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Full-Text Articles in Evidence

The Unintended Consequences Of California Proposition 47: Reducing Law Enforcement’S Ability To Solve Serious, Violent Crimes, Shelby Kail Aug 2017

The Unintended Consequences Of California Proposition 47: Reducing Law Enforcement’S Ability To Solve Serious, Violent Crimes, Shelby Kail

Pepperdine Law Review

For many years, DNA databases have helped solve countless serious, violent crimes by connecting low-level offenders to unsolved crimes. Because the passage of Proposition 47 reduced several low-level crimes to misdemeanors, which do not qualify for DNA sample collection, Proposition 47 has severely limited law enforcement’s ability to solve serious, violent crimes through California’s DNA database and reliable DNA evidence. This powerful law enforcement tool must be preserved to prevent additional crimes from being committed, to exonerate the innocent, and to provide victims with closure through conviction of their assailants or offenders. Proposition 47’s unintended consequences have ...


What Do I Do With The Porn On My Computer: How A Lawyer Should Counsel Clients About Physical Evidence, Rodney J. Uphoff, Peter A. Joy Jan 2017

What Do I Do With The Porn On My Computer: How A Lawyer Should Counsel Clients About Physical Evidence, Rodney J. Uphoff, Peter A. Joy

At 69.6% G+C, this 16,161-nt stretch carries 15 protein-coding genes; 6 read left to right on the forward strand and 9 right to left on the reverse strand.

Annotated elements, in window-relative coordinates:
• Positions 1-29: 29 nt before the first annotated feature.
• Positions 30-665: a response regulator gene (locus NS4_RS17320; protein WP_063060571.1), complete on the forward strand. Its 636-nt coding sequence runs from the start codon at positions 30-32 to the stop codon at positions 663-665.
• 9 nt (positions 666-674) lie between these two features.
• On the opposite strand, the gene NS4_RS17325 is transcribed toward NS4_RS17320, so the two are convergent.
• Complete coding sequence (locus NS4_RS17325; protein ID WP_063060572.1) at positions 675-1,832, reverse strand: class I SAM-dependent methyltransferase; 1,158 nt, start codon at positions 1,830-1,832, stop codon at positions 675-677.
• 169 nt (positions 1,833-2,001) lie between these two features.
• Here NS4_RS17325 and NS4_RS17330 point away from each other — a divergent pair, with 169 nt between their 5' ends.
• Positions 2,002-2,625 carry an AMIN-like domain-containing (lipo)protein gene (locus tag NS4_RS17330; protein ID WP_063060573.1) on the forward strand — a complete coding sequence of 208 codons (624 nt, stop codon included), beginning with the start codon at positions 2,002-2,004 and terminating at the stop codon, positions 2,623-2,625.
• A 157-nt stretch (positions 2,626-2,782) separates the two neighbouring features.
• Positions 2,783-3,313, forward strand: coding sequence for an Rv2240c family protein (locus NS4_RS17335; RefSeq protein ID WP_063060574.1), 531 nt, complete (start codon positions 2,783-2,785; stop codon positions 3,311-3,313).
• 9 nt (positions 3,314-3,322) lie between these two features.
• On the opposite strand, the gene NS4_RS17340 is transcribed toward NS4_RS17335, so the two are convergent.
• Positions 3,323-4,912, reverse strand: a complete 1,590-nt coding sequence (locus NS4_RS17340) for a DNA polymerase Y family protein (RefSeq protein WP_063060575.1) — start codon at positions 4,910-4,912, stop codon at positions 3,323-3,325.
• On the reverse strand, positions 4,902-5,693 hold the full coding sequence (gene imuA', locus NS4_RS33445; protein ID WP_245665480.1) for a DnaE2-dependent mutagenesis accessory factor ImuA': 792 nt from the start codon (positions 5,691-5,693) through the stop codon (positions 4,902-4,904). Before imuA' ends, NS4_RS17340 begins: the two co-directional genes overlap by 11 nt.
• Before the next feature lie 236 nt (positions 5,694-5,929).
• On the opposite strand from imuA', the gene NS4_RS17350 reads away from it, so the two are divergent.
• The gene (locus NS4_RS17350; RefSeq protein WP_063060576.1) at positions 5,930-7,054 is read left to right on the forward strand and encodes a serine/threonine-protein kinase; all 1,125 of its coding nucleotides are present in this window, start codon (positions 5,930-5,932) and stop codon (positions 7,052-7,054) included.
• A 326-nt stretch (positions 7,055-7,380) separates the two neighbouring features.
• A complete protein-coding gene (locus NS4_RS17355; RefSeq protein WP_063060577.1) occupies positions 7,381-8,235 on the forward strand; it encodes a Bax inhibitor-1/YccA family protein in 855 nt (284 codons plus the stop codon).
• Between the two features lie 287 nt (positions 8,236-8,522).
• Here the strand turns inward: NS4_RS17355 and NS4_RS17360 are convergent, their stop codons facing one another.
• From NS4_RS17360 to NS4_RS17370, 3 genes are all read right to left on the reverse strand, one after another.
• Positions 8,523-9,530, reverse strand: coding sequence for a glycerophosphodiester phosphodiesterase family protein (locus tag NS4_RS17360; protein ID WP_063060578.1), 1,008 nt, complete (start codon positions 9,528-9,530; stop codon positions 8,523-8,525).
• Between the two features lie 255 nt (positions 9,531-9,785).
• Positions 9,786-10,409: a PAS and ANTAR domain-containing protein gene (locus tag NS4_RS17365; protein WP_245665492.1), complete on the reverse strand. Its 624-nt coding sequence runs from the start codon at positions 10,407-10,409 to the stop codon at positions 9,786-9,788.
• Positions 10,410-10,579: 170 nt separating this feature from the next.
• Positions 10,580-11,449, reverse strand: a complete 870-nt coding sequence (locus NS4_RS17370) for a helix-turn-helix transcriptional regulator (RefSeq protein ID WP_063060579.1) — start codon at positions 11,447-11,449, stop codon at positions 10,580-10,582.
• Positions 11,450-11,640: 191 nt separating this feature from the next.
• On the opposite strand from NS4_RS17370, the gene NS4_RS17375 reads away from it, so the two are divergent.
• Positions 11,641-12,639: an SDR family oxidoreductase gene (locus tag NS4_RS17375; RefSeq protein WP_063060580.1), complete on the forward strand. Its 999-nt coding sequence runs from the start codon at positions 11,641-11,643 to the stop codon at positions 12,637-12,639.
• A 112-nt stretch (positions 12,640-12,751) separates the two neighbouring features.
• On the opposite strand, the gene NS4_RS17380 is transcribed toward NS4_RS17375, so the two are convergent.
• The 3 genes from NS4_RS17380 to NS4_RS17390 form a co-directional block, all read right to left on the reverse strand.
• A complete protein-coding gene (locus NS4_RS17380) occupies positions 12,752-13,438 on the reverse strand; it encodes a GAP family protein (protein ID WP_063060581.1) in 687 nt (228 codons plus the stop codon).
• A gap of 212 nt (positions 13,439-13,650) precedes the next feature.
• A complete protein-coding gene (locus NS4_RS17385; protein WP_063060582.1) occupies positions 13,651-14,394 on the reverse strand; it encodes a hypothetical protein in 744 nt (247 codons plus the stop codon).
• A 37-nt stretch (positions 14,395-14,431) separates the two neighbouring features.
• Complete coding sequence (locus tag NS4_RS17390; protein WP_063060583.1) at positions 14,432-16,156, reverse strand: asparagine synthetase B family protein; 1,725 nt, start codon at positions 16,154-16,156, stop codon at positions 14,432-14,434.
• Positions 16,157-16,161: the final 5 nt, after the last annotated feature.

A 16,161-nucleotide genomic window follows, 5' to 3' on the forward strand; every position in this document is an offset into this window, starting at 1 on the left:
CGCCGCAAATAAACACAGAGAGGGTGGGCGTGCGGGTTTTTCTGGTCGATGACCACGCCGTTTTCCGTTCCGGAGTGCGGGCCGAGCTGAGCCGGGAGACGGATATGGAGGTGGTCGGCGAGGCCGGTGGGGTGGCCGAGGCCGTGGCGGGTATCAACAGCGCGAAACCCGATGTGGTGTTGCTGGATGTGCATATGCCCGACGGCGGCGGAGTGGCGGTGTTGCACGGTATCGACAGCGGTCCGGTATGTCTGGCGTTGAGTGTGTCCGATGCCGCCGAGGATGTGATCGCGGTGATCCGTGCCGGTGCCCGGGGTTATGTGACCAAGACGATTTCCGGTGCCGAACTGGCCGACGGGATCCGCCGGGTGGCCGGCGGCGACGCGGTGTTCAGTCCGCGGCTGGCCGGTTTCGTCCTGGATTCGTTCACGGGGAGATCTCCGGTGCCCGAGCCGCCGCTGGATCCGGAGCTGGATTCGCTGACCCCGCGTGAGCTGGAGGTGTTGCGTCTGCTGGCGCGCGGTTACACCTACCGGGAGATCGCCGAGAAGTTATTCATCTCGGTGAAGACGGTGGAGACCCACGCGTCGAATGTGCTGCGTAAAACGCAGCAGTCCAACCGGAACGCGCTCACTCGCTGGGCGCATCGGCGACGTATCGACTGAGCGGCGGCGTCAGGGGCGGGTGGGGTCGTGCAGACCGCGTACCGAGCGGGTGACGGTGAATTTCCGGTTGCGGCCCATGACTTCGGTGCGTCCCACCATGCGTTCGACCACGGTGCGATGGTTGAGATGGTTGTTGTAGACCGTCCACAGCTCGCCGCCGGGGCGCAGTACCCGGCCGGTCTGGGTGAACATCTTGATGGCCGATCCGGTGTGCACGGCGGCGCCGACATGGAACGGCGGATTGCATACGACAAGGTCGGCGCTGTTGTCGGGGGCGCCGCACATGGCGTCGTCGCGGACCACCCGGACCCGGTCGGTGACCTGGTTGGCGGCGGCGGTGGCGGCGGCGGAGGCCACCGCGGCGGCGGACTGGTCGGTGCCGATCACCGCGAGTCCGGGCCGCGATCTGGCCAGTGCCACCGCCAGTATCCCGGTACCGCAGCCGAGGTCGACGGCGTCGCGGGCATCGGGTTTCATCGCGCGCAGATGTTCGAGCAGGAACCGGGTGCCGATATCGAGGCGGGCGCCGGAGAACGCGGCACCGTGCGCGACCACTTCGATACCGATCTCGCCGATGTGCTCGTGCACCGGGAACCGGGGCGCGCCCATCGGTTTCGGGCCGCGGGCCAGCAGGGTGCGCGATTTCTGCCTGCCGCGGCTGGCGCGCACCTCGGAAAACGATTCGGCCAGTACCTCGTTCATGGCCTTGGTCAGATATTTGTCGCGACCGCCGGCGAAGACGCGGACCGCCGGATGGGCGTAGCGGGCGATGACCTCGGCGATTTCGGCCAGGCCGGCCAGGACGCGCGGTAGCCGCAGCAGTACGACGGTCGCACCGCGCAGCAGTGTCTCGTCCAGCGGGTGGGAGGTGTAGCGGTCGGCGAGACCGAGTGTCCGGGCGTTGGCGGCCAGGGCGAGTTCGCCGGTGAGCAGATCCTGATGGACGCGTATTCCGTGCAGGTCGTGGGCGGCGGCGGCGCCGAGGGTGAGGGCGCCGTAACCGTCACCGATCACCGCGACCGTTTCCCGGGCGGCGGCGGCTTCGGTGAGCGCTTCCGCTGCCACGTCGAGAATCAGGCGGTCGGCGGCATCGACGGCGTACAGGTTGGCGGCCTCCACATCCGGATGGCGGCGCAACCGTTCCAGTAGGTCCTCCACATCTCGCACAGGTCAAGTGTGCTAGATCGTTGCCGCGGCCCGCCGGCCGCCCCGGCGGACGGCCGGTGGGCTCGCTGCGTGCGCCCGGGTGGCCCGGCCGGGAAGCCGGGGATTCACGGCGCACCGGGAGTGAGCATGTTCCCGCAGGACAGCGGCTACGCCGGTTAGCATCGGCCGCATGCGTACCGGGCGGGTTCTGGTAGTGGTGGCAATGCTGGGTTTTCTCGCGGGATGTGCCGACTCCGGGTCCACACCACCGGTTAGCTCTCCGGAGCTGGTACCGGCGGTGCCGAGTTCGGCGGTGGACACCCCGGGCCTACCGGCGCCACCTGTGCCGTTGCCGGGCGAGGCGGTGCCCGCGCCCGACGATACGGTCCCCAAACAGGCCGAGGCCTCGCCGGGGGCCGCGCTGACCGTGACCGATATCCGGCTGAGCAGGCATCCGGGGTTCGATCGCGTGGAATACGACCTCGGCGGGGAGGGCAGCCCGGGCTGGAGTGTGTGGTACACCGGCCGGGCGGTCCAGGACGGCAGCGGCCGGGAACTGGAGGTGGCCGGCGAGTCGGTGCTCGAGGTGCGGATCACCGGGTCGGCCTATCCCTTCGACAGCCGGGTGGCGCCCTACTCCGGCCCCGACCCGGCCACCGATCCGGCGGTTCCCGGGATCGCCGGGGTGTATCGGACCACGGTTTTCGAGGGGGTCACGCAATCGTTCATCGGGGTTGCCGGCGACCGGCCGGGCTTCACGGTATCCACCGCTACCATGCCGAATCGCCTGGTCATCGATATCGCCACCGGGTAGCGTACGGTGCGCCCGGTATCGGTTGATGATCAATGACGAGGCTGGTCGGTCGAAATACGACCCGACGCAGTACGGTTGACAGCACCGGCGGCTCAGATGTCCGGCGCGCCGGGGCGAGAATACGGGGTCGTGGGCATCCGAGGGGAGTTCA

Faculty Publications

For years, criminal defense lawyers and commentators have wrestled with thorny ethical and legal issues surrounding defense counsel's obligations with respect to handling items of physical evidence. Commentators have usually focused on the question of whether the lawyer should take possession of physical evidence of a crime as well as on counsel's obligations and options once the lawyer purposively or inadvertently comes into possession of such evidence. After discussing what the ethics rules and the law require concerning handling physical evidence, commentators have generally cautioned lawyers not to take possession of suspected contraband or possible evidence of a ...


The Wrong Decision At The Wrong Time: Utah V. Strieff In The Era Of Aggressive Policing, Julian A. Cook Jan 2017

The Wrong Decision At The Wrong Time: Utah V. Strieff In The Era Of Aggressive Policing, Julian A. Cook

Scholarly Works

On June 20, 2016, the United States Supreme Court held in Utah v. Strieff that evidence discovered incident to an unconstitutional arrest of an individual should not be suppressed given that the subsequent discovery of an outstanding warrant attenuated the taint from the unlawful detention. Approximately two weeks later the issue of aggressive policing was again thrust into the national spotlight when two African-American individuals — Alton Sterling and Philando Castile — were killed by policemen in Baton Rouge, Louisiana and Falcon Heights, Minnesota, respectively, under questionable circumstances. Though connected by proximity in time, this article will demonstrate that these events are ...